Recent data suggest that growing numbers of women are once again choosing breast implants of all types, lulled, perhaps, by a spate of recent news articles implying that the safety of these devices has finally been established.
As a physician who treats many women suffering serious medical consequences associated with silicone-gel implants, I find this new trend very disturbing.
Much has been made in the news media of a recent report issued by a National Science Panel at the direction of U.S. District Court Judge Sam C. Pointer. However, this report does not exonerate silicone-gel breast implants.
Indeed, a vast literature of medical studies of "in vitro" immunoassays, human cell cultures and experimental animal research published in leading medical journals all document a host of complex immune system effects linked with silicone exposure.
But perhaps more important, what's being lost in this highly charged public debate is the human suffering that doctors like myself confront on a daily basis.
Dozens of women have come to my office seeking help. By now the similarities in their medical histories are familiar. They were told the devices involved little or no risk. Later their bodies began to exhibit alarming symptoms -- extreme pain centered in the joints and muscles, debilitating fatigue, scary and unsettling memory lapses, dry eyes, night sweats, chronic inflammations and other ailments signaling that something clearly is wrong.
The consistent appearance of these diverse health problems in implanted women suggests an underlying problem.
Dr. Louise Brinton, the National Cancer Institute's chief environmental epidemiologist, along with other top researchers, has suggested that women with implants may be suffering from a "silicone-related" disease. Based on my own examinations, and on those of my colleagues, women with implants do appear to have a higher than average likelihood of being afflicted by this unusual set of symptoms.
Very little of the research (epidemiology in particular) has focused on the "atypical" symptoms of women with implants, an inadequacy that a panel convened by the National Institutes of Health said needs to be addressed.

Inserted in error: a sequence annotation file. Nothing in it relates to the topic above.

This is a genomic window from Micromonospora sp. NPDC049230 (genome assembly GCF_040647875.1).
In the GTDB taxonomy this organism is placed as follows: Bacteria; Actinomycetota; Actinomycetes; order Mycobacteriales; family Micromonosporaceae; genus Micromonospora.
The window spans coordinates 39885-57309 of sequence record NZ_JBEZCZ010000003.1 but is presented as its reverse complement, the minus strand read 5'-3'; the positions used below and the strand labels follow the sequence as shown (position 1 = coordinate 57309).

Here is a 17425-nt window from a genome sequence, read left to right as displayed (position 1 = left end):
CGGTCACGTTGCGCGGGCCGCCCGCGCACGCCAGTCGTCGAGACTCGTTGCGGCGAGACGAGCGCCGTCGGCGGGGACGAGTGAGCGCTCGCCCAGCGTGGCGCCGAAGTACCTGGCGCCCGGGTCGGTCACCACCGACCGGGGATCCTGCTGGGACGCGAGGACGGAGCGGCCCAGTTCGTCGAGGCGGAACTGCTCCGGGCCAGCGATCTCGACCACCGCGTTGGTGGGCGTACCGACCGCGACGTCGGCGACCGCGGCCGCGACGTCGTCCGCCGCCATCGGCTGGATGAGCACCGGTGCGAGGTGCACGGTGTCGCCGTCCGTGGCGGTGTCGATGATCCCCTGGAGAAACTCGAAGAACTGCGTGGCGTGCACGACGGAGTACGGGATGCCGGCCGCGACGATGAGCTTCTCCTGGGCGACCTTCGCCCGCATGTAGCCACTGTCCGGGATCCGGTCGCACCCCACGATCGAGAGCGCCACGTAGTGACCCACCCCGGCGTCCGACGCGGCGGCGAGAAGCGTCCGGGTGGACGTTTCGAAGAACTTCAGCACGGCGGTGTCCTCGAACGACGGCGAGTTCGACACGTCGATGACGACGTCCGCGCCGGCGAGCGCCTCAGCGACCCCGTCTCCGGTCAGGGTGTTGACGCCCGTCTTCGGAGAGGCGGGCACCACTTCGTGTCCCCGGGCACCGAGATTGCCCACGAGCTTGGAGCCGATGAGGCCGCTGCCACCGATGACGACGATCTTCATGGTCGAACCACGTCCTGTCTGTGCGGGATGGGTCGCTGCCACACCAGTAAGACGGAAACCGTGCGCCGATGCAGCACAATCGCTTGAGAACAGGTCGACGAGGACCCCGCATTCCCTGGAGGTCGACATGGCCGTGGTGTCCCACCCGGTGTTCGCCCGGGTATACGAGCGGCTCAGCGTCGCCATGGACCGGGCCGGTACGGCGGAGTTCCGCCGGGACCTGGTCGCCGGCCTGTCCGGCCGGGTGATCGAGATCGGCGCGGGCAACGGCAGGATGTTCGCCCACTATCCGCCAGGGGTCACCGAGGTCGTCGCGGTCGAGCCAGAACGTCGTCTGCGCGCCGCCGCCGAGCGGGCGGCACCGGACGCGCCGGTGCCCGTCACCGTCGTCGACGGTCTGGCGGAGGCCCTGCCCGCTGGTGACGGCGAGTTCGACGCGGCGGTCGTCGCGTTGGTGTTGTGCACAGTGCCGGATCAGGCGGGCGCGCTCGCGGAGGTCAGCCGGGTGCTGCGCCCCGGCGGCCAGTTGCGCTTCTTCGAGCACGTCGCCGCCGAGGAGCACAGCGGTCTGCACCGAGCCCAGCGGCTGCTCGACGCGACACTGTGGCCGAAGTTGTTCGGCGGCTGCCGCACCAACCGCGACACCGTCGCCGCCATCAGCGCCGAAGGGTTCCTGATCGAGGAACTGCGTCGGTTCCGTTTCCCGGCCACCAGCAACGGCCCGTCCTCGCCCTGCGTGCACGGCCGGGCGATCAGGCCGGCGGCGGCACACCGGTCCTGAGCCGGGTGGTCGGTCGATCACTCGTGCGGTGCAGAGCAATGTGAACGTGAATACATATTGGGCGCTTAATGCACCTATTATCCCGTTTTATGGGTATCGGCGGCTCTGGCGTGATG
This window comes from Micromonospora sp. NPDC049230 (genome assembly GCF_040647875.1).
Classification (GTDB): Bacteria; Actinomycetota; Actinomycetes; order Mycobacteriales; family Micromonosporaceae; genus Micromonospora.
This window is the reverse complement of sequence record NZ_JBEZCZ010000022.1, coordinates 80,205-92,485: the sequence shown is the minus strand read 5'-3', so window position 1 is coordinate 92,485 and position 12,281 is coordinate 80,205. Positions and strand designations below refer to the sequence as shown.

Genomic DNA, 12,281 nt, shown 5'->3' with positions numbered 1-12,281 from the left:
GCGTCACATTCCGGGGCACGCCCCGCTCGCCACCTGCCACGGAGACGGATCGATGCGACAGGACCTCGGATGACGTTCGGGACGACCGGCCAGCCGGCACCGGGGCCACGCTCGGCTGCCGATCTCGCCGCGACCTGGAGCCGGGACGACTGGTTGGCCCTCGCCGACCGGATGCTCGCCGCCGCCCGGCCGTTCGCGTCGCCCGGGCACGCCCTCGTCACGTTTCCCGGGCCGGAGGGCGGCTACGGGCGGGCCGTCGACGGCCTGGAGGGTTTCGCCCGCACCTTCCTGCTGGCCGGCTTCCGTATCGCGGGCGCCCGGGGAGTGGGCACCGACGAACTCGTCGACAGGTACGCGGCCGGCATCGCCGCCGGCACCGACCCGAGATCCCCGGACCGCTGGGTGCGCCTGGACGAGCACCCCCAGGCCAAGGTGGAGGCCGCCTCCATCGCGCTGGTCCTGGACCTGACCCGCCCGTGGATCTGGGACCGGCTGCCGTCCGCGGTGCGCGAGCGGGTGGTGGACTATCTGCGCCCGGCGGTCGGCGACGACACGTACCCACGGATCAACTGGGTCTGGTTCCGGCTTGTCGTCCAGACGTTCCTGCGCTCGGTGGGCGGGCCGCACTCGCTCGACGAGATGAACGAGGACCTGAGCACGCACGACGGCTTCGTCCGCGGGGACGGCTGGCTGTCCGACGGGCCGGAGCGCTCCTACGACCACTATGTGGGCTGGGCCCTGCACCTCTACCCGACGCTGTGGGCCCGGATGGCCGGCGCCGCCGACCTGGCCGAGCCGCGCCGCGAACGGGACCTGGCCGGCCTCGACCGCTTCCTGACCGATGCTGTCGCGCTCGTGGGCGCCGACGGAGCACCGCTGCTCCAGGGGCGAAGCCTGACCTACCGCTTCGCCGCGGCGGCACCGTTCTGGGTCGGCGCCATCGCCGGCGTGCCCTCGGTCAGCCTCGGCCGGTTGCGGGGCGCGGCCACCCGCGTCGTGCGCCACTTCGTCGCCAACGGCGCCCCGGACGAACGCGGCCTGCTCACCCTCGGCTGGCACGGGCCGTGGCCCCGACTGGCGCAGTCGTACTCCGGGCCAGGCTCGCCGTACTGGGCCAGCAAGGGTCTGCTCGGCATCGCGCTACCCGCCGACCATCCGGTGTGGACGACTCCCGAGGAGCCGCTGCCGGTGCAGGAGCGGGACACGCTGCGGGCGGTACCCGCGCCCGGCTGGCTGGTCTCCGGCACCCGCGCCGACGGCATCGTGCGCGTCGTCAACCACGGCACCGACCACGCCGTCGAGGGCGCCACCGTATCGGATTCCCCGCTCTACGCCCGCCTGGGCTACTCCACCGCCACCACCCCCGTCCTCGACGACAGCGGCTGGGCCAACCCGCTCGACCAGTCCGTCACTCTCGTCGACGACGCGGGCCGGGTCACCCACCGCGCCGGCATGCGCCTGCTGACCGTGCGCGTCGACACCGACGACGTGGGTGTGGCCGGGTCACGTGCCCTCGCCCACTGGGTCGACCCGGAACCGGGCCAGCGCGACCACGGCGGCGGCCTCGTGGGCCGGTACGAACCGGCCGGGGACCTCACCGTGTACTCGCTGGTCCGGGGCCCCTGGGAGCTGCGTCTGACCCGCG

Dr. Brinton herself is conducting a large epidemiological study with some clinical review. With the results due out later this year, it is hoped her data will shed much-needed light on the subject.
On one point, however, there is no doubt -- the implants themselves fall apart in the body. A number of safety studies, including one by researchers at the U.S. Food and Drug Administration, report that the envelope encasing the silicone gel, itself made of silicone, deteriorates as the devices age.
After 10 years, more than half of implants begin to break apart; after 20 years, nearly all have fallen apart .
Furthermore, there is no doubt that implants cause painful and debilitating complications. A Mayo Clinic study shows one in four women require additional surgery within five years due to medical complications with their implants. These include deformity, burning rashes, rotting breast tissue and migration of the implant away from the breast area. Hardly a safe product.
Studies have shown that silicone leaking from implants may travel throughout a woman's body. Using animal models, researchers have found that the silicone leaking from implants collects at the highest concentrations in the brain, uterus, ovaries and lungs. What happens when silicone invades these vital organs? There is evidence of a systemic autoimmune response to silicone in some women.
Recently, researchers at Baylor College of Medicine reported that an injection of silicone compounds like those used in implants induced, in some cases, fatal liver and lung damage in mice. They write, "Our findings indicate that these compounds (silicones) are highly toxic and produce extensive tissue injury and death in these mice."
As a treating physician, my job is to alleviate the suffering of my patients and protect the health of others. On behalf of my patients suffering debilitating complications from silicone-gel breast implants, and on behalf of those still contemplating implants, I anxiously await complete and independent scientific research that gets to the truth behind these illnesses and these faulty products.
We still do not have the results of such research available. In the meantime, I appeal to the public -- and especially the news media -- to defer judgment and to view the safety of these devices with suspicion.
Walker is a neurologist who practices in Dallas. He has a long-standing interest in autoimmune diseases and the management of chronic pain.